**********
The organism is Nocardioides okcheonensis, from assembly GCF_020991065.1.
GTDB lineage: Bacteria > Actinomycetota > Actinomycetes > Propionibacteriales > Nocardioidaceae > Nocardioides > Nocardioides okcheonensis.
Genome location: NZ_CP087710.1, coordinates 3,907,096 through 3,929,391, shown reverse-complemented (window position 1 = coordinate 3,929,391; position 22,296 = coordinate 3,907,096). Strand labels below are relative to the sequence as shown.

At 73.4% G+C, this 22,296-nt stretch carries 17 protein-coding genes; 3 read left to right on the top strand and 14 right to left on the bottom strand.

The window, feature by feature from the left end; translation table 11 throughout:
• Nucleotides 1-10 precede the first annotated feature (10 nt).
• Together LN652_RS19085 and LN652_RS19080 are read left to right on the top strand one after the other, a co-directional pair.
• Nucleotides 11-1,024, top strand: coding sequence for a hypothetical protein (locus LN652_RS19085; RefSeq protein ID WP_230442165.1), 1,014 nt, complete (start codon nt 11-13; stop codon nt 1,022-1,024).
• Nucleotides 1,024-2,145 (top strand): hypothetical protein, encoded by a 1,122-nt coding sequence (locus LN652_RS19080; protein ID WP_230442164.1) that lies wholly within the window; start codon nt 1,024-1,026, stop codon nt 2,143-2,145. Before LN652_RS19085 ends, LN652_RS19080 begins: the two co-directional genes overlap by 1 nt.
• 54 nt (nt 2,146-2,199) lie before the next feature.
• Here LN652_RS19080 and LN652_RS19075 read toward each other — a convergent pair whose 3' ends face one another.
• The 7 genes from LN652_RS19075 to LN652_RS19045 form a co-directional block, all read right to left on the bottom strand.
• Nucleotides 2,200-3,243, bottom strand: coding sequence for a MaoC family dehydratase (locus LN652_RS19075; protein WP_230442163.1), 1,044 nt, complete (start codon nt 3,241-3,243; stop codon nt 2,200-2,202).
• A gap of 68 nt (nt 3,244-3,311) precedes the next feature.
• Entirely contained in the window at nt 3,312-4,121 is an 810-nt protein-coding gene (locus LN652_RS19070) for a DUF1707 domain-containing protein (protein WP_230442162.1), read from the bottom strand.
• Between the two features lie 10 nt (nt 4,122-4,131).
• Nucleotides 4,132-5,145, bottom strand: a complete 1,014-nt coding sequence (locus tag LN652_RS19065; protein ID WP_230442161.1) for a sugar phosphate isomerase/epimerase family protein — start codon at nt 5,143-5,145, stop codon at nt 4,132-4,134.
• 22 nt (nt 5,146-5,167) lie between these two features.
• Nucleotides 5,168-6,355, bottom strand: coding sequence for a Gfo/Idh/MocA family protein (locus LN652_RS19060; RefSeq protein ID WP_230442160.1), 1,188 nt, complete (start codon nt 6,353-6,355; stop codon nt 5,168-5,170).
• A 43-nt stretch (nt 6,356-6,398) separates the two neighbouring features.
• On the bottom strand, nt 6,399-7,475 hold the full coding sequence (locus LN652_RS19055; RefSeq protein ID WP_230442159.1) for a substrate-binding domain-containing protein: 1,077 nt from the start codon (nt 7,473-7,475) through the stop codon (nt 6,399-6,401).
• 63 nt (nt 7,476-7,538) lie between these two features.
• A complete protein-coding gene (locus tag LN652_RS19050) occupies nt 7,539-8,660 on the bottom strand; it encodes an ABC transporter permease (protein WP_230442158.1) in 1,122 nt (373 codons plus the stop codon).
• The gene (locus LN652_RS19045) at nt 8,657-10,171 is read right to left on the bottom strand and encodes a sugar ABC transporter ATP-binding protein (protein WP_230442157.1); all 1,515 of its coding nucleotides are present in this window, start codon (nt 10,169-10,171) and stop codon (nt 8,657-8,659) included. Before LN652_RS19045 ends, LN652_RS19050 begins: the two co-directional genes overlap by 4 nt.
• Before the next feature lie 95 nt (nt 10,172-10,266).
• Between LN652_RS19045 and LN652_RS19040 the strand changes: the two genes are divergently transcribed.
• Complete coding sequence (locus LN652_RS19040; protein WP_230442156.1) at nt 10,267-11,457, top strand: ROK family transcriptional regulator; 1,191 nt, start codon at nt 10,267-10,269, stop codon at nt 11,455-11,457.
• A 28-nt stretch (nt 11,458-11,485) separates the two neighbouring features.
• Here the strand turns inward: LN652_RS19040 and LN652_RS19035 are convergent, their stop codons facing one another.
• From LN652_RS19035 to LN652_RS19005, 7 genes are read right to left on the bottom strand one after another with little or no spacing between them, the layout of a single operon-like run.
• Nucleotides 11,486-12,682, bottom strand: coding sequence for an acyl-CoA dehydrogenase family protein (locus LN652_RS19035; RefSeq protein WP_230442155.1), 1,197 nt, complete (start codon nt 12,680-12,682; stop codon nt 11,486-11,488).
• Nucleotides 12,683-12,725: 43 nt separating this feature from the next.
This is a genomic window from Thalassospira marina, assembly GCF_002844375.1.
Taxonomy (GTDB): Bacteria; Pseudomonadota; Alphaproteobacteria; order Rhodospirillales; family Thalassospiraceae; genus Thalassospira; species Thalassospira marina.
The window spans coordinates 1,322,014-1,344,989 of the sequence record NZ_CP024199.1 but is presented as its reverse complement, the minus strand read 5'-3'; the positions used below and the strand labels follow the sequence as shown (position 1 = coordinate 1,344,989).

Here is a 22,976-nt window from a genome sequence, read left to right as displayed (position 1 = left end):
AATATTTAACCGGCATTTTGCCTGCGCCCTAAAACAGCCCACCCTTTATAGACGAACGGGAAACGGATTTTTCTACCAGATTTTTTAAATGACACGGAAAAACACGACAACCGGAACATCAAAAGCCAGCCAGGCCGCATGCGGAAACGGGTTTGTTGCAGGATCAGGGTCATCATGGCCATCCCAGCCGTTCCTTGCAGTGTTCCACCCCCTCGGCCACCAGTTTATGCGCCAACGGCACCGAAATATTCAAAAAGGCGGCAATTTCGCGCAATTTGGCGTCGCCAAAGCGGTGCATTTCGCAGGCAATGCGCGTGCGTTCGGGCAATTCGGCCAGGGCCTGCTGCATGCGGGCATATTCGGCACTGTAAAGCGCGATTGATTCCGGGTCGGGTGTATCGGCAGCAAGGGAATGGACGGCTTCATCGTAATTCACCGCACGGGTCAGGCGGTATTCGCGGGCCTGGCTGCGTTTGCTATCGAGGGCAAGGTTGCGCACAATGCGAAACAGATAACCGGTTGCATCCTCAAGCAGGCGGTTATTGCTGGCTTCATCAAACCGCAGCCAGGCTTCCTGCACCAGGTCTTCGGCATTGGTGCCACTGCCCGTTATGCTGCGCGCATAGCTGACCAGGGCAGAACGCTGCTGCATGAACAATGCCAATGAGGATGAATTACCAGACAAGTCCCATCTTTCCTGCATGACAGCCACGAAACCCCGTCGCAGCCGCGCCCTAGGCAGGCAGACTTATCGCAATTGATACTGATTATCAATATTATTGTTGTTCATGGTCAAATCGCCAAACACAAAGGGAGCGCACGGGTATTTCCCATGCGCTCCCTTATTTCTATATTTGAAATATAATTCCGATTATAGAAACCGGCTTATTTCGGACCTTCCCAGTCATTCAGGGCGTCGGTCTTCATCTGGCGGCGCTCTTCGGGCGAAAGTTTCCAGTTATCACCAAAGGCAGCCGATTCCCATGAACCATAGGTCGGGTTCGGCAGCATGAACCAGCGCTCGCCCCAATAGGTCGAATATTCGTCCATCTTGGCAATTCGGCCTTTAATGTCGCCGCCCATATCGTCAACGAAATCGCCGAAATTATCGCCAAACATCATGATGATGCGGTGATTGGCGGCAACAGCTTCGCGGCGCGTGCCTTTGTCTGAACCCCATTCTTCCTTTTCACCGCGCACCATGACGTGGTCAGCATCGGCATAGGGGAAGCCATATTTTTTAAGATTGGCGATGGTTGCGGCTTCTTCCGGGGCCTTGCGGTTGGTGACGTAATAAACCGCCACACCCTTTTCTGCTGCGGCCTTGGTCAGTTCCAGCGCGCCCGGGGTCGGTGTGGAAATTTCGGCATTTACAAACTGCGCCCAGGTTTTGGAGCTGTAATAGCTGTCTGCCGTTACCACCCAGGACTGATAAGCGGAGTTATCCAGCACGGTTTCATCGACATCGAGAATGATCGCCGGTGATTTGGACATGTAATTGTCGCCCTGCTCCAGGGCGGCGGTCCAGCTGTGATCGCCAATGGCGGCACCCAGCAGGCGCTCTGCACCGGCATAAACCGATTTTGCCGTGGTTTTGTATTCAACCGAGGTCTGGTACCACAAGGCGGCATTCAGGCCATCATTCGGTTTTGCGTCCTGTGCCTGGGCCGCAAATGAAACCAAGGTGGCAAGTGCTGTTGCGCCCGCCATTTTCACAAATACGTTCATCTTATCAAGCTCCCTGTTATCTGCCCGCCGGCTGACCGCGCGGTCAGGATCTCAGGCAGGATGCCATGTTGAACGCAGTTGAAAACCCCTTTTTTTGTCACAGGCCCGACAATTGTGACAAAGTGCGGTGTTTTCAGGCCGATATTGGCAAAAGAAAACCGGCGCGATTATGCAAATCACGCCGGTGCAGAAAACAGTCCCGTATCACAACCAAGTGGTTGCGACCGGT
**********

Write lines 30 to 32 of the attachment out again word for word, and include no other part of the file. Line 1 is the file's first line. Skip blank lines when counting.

• From LN652_RS19035 to LN652_RS19005, 7 genes are read right to left on the bottom strand one after another with little or no spacing between them, the layout of a single operon-like run.
• Nucleotides 11,486-12,682, bottom strand: coding sequence for an acyl-CoA dehydrogenase family protein (locus LN652_RS19035; RefSeq protein WP_230442155.1), 1,197 nt, complete (start codon nt 12,680-12,682; stop codon nt 11,486-11,488).
• Nucleotides 12,683-12,725: 43 nt separating this feature from the next.